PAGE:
The Veloster N is one of the cheapest paths to a performance car that’s utterly delightful to daily drive or track. It’s excited us as to what Hyundai will churn out next, in terms of affordable-yet-desirable N-branded cars. And a new rumor out of South Korea suggests the company’s hard at work on a new 2.3-liter turbocharged inline four-cylinder that reportedly revs up to 7,000 rpm and should find its way into something fun.
Newspaper Kyunghyang Shinmun, via Korean Car Blog, dropped this nugget of information in a larger story about Hyundai’s burgeoning N sales. The article notes that N-series Hyundais have seen success particularly in Europe, where 27,442 of them were sold from the brand’s introduction up until November 2020. Of those, 17,126 went to German buyers alone.
This rumored 2.3-liter engine, then, figures to serve as the basis for the next generation of cars like the i30 N and its North American cousin, the Veloster N. Those hot hatchbacks incorporate a 2.0-liter turbo four that redlines at 6,750 rpm and produces at least 250 horsepower, though you can get 25 HP more if you opt for the Performance package.
In fact, the 2.3 may actually be spinning around in a prototype Hyundai hasn’t officially revealed yet. Back in March, Korean Car Blog shared spy photos of a prototype Veloster bearing the branding RM23T. The “RM” part happens to be an abbreviation for “Racing Midship” — a detail visually confirmed by the car’s wide rear fender flares and gaping air intakes behind the doors. The “23T” designation logically hints at an engine like the one we’re hearing about today.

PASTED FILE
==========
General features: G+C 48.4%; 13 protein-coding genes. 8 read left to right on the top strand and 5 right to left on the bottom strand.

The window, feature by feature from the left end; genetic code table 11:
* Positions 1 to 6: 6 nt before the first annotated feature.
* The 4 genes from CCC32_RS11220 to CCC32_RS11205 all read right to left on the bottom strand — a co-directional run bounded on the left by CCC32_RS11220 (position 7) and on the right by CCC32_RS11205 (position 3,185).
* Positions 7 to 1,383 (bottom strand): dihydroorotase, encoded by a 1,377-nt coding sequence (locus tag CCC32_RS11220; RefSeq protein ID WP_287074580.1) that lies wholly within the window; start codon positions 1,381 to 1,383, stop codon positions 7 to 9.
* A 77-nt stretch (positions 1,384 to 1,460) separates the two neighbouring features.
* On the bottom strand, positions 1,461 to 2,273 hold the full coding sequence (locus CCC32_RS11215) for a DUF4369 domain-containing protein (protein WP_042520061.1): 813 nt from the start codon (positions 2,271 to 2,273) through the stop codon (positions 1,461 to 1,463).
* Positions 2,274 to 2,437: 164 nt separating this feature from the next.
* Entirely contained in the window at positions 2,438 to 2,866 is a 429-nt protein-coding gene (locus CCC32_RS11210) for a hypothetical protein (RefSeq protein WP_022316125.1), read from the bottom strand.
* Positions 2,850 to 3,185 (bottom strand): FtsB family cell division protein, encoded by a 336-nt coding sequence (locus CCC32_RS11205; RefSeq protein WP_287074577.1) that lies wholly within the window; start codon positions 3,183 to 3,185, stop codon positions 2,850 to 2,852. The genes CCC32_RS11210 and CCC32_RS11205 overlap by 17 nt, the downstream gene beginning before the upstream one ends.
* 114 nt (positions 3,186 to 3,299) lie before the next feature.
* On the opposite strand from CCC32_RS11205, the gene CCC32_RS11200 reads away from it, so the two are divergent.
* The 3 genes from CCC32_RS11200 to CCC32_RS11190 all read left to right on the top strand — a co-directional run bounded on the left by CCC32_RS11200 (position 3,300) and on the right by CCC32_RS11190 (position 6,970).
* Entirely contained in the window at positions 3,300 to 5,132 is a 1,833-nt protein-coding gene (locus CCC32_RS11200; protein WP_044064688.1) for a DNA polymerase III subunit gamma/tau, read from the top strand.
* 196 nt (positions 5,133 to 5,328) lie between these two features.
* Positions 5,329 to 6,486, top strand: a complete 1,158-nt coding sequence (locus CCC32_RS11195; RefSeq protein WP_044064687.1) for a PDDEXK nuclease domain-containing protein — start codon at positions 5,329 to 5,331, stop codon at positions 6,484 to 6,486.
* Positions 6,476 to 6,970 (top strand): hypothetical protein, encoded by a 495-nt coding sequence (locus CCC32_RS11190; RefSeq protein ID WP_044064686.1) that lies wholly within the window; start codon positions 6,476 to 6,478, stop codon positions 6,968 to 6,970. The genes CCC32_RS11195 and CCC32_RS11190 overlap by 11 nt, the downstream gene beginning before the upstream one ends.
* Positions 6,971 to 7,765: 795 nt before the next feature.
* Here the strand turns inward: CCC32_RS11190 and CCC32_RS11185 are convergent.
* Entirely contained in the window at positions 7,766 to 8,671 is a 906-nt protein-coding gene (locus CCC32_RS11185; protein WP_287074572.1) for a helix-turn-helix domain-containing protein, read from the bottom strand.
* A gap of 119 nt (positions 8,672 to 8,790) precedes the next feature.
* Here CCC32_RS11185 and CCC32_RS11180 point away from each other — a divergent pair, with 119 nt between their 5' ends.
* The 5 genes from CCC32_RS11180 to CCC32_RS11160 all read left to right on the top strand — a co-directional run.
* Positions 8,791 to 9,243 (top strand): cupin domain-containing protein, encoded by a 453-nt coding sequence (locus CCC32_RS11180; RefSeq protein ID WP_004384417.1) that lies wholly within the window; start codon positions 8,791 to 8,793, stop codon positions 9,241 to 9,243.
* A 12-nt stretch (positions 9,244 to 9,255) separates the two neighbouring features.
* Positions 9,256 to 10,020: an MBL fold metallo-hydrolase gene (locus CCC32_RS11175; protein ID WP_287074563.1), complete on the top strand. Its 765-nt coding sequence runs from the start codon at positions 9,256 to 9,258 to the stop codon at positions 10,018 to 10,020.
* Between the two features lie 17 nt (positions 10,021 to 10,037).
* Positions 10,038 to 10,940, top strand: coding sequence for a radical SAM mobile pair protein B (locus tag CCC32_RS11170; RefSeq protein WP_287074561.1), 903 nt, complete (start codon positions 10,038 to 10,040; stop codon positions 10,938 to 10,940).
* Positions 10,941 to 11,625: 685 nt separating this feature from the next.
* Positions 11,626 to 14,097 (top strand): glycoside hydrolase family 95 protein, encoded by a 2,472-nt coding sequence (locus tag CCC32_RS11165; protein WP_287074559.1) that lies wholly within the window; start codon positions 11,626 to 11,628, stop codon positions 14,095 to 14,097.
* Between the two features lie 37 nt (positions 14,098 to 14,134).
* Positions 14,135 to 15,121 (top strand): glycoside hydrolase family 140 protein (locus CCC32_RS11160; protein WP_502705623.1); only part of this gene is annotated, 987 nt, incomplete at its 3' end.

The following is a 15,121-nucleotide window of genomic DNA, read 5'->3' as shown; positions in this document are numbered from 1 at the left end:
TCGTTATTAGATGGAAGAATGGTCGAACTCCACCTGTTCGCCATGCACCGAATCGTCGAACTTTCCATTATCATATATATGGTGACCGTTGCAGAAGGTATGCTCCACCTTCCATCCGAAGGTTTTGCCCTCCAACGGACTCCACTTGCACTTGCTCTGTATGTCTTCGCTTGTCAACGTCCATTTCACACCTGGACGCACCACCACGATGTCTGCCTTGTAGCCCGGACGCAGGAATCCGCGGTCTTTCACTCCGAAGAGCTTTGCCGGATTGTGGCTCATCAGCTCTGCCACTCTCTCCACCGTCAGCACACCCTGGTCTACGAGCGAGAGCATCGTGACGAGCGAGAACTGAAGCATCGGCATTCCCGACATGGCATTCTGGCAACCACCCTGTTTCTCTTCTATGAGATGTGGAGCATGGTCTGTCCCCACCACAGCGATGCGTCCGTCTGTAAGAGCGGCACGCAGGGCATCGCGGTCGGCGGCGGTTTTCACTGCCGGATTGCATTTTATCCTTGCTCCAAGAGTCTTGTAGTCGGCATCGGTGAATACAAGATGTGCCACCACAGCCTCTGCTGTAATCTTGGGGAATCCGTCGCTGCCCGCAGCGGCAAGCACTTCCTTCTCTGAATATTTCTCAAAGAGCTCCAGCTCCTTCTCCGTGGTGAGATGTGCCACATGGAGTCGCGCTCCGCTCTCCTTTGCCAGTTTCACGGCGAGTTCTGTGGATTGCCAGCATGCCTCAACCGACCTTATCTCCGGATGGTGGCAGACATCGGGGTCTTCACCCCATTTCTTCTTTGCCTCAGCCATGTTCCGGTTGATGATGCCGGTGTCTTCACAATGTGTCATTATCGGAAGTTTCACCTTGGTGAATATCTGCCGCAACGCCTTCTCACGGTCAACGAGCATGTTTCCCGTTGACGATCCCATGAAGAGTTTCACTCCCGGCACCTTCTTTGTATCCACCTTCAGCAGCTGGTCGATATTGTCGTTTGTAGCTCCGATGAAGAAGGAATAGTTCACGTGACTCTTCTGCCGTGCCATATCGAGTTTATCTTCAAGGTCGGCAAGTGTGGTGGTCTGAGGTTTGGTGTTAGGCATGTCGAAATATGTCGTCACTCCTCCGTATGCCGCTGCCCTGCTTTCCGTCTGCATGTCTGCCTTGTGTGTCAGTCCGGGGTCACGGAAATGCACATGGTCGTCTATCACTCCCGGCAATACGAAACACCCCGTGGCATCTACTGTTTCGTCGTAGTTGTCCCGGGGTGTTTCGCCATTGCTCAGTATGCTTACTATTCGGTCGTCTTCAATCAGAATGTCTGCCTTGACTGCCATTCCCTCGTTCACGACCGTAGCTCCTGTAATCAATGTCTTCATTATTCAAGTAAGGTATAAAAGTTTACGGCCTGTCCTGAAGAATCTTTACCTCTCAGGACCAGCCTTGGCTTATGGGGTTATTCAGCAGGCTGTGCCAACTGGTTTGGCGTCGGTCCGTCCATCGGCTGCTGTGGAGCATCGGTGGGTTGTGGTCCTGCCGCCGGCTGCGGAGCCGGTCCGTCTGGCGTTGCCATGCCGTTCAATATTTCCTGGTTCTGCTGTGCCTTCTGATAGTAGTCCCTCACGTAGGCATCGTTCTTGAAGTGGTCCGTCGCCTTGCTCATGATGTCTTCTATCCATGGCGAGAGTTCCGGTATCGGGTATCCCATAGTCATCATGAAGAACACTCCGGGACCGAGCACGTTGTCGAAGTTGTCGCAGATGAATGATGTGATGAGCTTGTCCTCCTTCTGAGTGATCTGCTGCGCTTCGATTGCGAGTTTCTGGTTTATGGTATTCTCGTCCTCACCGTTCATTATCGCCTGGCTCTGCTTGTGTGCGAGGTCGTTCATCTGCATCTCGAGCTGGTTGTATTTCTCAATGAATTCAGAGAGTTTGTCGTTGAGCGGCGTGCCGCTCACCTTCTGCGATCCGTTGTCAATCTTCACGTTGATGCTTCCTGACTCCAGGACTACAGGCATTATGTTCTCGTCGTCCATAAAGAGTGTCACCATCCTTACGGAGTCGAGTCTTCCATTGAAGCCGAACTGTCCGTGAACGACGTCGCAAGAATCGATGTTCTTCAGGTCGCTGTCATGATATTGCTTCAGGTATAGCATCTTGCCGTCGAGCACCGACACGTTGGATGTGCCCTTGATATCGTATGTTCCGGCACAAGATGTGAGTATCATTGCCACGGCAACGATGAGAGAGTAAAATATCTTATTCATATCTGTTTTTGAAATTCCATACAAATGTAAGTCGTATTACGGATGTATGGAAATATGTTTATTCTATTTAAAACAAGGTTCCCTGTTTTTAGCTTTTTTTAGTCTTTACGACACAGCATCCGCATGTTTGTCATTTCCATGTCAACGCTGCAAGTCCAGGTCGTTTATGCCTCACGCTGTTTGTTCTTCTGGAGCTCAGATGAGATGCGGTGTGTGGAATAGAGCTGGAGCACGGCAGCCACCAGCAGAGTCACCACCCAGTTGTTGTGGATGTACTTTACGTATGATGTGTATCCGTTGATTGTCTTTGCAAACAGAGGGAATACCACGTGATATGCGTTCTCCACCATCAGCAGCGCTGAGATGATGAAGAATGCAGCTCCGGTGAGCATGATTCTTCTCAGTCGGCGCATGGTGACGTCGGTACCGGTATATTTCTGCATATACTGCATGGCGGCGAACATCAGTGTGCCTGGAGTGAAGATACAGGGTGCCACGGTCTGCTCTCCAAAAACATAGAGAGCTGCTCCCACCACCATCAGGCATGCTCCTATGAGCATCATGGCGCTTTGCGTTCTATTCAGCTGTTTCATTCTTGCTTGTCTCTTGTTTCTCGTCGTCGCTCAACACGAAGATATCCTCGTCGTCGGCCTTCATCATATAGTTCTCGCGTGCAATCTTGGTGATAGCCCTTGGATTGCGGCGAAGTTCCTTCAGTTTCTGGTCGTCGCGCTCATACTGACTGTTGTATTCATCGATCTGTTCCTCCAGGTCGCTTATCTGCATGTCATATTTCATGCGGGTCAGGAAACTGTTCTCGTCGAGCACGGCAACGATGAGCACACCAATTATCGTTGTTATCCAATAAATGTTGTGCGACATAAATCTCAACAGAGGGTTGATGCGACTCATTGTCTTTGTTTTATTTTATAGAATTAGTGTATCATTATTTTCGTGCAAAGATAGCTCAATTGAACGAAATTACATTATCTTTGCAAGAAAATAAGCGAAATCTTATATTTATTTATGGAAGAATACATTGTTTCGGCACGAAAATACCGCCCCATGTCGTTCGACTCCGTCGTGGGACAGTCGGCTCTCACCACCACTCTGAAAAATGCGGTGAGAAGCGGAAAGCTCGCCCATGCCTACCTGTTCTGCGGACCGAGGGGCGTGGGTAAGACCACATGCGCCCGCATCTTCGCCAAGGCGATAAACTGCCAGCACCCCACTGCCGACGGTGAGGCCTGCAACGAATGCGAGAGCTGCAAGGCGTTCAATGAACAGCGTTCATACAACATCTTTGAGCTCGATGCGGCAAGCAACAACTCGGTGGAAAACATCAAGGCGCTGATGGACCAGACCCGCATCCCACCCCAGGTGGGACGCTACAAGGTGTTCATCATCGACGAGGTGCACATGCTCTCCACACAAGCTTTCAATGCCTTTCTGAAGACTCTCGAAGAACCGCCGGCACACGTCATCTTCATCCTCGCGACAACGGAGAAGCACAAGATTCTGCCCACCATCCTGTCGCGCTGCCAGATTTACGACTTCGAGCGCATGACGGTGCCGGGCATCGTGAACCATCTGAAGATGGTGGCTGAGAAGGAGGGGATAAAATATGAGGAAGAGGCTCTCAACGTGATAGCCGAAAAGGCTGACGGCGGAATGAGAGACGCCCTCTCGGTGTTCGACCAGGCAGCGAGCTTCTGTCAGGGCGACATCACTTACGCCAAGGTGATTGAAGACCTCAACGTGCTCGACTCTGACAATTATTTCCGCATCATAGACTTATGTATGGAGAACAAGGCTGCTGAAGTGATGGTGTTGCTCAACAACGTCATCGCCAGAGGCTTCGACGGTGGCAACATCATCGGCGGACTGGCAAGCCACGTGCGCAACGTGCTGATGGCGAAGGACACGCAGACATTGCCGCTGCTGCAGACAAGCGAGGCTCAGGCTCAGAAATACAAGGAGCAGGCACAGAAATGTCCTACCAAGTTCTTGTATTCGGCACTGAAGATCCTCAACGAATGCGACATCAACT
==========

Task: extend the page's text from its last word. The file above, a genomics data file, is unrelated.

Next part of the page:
The RM23T wouldn’t be Hyundai’s first mid-engine Veloster experiment. Before this, there was the RM19 and RM20e, the latter of which featured a Rimac co-developed electric motor producing 596 kW (800 HP). Korean Car Blog said at the time of the RM23T’s appearance that its anonymous source suggested the car’s engine was supplemented by an electric motor bringing an extra 80 HP to the party.
Hyundai is still playing coy with the idea of a production, mid-engine sports car, having discussed road testing these prototypes extensively while simultaneously dismissing them as nothing more than rolling test beds for vague future technologies. Meanwhile, AutoExpress’ Steve Sutcliffe said a little more than a year ago that the RM19 was “very much the Mk1 prototype of a Hyundai that will enter production in Mk2 form costing a lot less than £100k, possibly as soon as 2021.”
Granted, that all predates the global pandemic, which could easily have dismantled Hyundai’s plans. Nevertheless, developing a series of iterative mid-engined prototypes seems kind of pointless for an automaker to do unless it intends to eventually mass produce one, so here’s hoping we get a clearer picture of things sooner rather than later — and that this relatively high-revving 2.3-liter turbo plays a central part in the proceedings.